Our Southern Koala Research group is calling for expressions of interest from potential PhD candidates to undertake a project on the ecology of koalas in South Gippsland.
We are seeking candidates with interests in terrestrial wildlife ecology and conservation genetics, and experience in undertaking ecological field research.
The position is available only to domestic students. Applicants should have achieved an excellent grade (e.g., H1 or HD) in an Honours or a MSc research program and have proven skills in scientific writing.
The successful candidate will be offered a 3-year PhD scholarship (~$28,000 p.a. tax free) with potential for a 6-month extension through the School of Life and Environmental Sciences. The scholarship is fully funded by Hancock Victoria Plantations (HVP) who will also provide annual operational funding and in-kind support to the project.
The PhD candidate will be supervised by Dr Desley Whisson and Dr Adam Miller. The position is based at the Melbourne (Burwood) Campus but will involve considerable field work in South Gippsland.
The South Gippsland koala population is of high conservation significance due to its genetic uniqueness. However, little is known about this population to inform its conservation (Wedrowicz et al. 2018). The population occurs in a region where habitat is highly fragmented, and where establishment and harvest of forestry plantations result in a spatially and temporally dynamic landscape. Effective conservation of this population relies on an understanding of the population’s geographical extent, gene flow through the landscape, use of forestry plantations, and koala response to forestry management actions.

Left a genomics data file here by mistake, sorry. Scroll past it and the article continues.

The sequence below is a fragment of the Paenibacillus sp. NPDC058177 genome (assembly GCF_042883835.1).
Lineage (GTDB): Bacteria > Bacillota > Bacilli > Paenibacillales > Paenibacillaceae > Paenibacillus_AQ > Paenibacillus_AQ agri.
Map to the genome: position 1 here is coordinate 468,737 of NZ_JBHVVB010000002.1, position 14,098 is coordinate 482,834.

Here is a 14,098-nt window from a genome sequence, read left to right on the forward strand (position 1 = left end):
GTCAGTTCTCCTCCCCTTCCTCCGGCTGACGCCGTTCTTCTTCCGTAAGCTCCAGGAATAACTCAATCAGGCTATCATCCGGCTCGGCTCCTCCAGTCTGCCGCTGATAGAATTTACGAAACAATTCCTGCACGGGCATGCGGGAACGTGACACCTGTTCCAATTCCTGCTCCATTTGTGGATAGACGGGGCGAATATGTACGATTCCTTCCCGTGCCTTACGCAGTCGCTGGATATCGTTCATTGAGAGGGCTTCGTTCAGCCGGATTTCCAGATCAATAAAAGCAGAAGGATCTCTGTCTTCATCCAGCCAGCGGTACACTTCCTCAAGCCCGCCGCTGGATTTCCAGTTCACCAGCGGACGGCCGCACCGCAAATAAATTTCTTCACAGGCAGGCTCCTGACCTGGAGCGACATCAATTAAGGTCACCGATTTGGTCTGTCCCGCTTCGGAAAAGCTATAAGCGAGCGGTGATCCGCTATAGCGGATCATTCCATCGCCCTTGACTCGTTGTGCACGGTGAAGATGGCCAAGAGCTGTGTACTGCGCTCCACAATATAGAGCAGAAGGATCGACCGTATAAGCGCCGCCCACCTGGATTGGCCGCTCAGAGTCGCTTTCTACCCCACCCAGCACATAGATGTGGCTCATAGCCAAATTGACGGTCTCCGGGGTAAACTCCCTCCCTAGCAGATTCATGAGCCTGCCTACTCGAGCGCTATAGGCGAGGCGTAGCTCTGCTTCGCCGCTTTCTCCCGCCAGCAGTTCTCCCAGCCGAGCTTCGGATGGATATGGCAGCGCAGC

This project aims to improve our understanding of the spatial and temporal dynamics of the South Gippsland koala population, and the response of koalas to forest management activities.
Specific objectives are:
- To determine the geographical extent of the South Gippsland koala population and patterns of gene flow/connectivity in the landscape;
- To understand koala behaviour and use of different habitat types including pine plantations that may provide important shade, cover, or links between native vegetation;
- To determine the impacts of pre-harvest translocation of koalas on koala health and movements.
This is an applied, multidisciplinary project combining studies of spatial ecology, conservation genetics, and wildlife health. Studies will involve surveys for collection and genetic analysis of scat, koala surveys across a range of vegetation types to identify factors influencing distribution, habitat use and behaviour, and a telemetry study coupled with scat analysis. The PhD student will have considerable input into study design.
Please note that submitting your expression of interest and CV is not a formal application for a Postgraduate Research Degree at Deakin. You will be advised by the faculty if you should proceed to applying for candidature and the scholarship.
The EOI Form and CV must be submitted by 19th July 2021.
Interested candidates may contact Desley Whisson (firstname.lastname@example.org; Ph: 03 9251 7302) to discuss the project and experience/skills required prior to submitting an application.
For more available positions within the CIE please visit our Current Vacancies page.